The Five Pillars of Mesothelioma Treatment
For decades, the cancer community has acknowledged surgery, chemotherapy, and radiation therapy as the pillars of cancer treatment. Two decades ago, targeted therapies emerged as the fourth option, and immunotherapy was named the fifth pillar. Vaccines, CAR T-cell therapy, monoclonal antibodies, and cytokines are all examples of immunotherapies.
There are many options available for treating mesothelioma. Use our resources to learn about them and what approach might work best for you.
What Is Immunotherapy?
Immunotherapy is a form of cancer treatment that strengthens the immune system, enabling it to fight off disease more efficiently. Some forms of this treatment have successfully reduced the size of cancerous tumors in patients.
A type of immunotherapy that’s quickly gaining recognition is called chimeric antigen receptor T-cell therapy, or CAR T-cell therapy.
CAR T-Cell Therapy
This treatment option is FDA approved to treat specific cancers and focuses on boosting the body’s T-cells (cells designed to find and attack abnormal cells, including cancer). The process begins with a doctor extracting T-cells from the patient’s blood, and then adding artificial receptors to them (the “chimeric antigen receptor” or CAR). These receptors work as “heat-seeking missiles,” helping the cells produce chemicals that fight cancer. Sometimes these cells evade the immune system, and CAR T-cell therapy gets the system back on track, helping it to better target and fight off disease.
How Likely is CAR T-Cell Therapy to Work?
Every patient and cancer diagnosis is unique, and the results will vary. Your oncologist will provide you with a treatment plan, and prognosis after a mesothelioma diagnosis. Patients who want to explore other options should consider seeking a second opinion from a specialist.
Many variables determine how well the treatment works, including:
- Patient’s general health
- Mesothelioma Stage
- Tumor progression
Clinical Trials for CAR T-Cell Therapy
Doctors and researchers developed and tested CAR T-cell therapy through different clinical trials. These studies help determine the safety and effectiveness of emerging treatments before they are made available to the public. Clinical trials are conducted in hospitals, medical offices, community clinics, and universities. Typically, there is a principal investigator, often a doctor, and a team of additional doctors, nurses, and other medical professionals.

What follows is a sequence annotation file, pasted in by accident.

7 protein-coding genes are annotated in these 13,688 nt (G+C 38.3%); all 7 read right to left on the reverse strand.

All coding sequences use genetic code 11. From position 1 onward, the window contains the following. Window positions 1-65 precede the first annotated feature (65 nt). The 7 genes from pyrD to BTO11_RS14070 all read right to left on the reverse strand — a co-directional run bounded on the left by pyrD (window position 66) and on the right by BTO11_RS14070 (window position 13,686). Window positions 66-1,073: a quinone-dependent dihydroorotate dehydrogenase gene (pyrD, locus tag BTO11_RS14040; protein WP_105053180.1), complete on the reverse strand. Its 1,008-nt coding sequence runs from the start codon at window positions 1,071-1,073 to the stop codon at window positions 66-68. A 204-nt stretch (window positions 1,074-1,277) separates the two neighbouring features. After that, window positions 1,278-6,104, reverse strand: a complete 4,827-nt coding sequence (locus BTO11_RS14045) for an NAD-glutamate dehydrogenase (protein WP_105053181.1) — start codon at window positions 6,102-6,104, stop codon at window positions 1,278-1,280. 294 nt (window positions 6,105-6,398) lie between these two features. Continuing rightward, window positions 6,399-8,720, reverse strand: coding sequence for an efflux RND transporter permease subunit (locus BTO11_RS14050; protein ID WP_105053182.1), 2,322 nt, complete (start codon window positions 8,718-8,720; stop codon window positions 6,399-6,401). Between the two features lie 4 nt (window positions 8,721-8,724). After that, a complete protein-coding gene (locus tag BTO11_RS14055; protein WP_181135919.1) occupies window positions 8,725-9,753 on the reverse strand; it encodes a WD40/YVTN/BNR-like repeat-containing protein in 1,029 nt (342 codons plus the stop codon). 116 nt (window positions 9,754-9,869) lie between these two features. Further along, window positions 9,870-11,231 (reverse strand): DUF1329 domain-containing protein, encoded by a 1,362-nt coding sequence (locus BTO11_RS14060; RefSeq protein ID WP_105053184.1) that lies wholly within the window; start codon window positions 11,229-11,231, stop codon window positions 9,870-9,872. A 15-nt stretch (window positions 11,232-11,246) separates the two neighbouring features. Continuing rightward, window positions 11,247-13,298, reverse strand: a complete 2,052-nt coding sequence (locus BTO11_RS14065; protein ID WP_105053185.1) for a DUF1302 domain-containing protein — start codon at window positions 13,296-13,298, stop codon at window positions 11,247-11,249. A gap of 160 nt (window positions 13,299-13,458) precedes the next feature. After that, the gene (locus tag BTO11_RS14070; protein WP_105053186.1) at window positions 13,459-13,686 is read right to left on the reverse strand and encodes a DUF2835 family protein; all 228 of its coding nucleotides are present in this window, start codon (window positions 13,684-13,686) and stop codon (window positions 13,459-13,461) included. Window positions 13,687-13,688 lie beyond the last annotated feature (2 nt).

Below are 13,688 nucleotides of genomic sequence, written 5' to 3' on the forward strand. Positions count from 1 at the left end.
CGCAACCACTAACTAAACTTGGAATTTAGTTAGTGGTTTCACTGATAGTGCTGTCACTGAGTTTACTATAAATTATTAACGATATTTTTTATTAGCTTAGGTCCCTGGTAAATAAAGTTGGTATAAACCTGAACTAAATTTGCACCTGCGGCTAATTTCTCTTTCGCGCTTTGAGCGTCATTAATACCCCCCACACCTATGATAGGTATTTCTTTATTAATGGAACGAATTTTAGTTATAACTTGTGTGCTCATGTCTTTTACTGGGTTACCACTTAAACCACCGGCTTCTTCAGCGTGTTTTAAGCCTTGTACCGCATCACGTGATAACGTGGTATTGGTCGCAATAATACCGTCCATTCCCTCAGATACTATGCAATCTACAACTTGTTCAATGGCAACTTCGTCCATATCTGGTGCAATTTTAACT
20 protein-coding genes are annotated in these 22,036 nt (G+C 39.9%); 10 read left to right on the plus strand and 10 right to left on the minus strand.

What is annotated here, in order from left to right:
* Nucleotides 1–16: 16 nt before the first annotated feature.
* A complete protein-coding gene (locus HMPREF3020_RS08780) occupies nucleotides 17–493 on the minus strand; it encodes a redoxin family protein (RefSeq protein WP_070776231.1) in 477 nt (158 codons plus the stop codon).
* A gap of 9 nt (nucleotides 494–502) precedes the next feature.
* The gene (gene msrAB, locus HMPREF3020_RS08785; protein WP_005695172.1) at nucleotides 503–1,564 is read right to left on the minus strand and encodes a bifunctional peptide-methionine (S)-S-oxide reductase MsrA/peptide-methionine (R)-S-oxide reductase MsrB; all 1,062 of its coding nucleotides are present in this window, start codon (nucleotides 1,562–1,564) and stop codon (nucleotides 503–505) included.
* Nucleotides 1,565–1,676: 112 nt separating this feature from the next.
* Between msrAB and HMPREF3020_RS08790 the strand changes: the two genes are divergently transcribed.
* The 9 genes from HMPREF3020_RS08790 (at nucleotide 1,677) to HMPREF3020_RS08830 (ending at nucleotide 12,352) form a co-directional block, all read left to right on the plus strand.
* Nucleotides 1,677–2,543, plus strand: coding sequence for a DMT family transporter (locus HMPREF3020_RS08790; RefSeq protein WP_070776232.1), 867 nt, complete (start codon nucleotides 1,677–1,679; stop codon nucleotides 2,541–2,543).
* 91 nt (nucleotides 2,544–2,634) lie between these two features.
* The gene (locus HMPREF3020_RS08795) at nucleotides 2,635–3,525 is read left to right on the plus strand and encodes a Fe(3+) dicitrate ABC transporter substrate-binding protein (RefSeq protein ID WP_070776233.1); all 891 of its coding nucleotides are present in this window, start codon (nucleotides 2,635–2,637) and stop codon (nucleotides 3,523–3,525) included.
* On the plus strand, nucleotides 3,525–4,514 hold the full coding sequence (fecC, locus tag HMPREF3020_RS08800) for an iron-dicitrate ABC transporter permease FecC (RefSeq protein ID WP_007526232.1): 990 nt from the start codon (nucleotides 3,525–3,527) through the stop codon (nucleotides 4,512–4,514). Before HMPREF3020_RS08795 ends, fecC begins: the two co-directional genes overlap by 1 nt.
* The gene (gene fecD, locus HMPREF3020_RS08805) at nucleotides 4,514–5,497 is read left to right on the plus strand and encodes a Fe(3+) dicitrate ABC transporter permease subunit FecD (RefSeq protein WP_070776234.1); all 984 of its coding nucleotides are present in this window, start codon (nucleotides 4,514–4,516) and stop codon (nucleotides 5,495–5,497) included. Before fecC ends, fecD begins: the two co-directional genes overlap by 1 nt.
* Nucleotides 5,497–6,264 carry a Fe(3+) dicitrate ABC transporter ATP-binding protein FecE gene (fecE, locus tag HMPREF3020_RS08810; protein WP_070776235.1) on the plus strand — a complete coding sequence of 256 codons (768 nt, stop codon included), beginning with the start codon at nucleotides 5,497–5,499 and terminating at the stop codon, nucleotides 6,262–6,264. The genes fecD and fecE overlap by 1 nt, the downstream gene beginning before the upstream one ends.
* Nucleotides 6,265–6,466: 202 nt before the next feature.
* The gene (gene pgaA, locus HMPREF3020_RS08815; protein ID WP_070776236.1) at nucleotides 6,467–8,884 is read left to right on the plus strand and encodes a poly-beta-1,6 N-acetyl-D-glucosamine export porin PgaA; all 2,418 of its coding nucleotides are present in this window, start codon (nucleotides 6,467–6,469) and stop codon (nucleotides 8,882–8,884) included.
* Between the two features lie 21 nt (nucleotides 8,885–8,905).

One particular clinical trial for CAR T-cell therapy began in 2015 and involved 21 people — 19 with pleural mesothelioma, one with breast cancer, and one with metastatic lung cancer. Doctors and researchers observed patients and took body scans to measure tumor size after treatment. In 13 of the patients, tumors shrunk significantly. Two patients even exhibited a complete metabolic response, which means “no evidence of disease.” Based on further findings from this study, the longer CAR T-cells remained in the blood, the more effective the therapy was.
Risks and Side-Effects of CAR T-Cell Therapy
As with most cancer treatments, there is always a possibility for negative side-effects. With CAR T-cell therapy, the most frequent side-effect is cytokine release syndrome, (CRS). When a patient develops CRS, their body reacts by rapidly and massively releasing cytokines into the bloodstream, which can cause dangerously high fevers and severe drops in blood pressure.
Ironically, the development of CRS in a patient is synonymous with how well the treatment is working in the first place. So if the modified T-cells are actively at work fighting tumors in the body, a patient with an extensive form of disease before treatment could be more likely to develop severe CRS. Consult with an oncologist to determine your personal risk factors.
Other side effects for CAR T-cell therapy includes a mass “die-off” of B-cells, otherwise known as B-cell aplasia. B-cells are produced in the bone marrow of each patient. They fight bacteria and viruses by producing proteins called antibodies. B-cells utilize antibodies (specific to each pathogen) by attaching onto the surface of an invading cell and marking it, causing other immune cells to attack. Patients who develop B-cell aplasia are at a much higher risk of incurring infections.
Explore Your Treatment Options
Overall, CAR T-cell therapy has shown significant promise in treating mesothelioma and other cancers. If an oncologist has diagnosed you or a loved one with mesothelioma, ask about treatment options like CAR T-cell therapy. If you were unknowingly exposed to asbestos on the job, you may be eligible for compensation to cover your medical bills. Complete a free case evaluation to learn more.
Talk to an experienced attorney about how you can attain legal recourse to help offset mesothelioma treatment costs.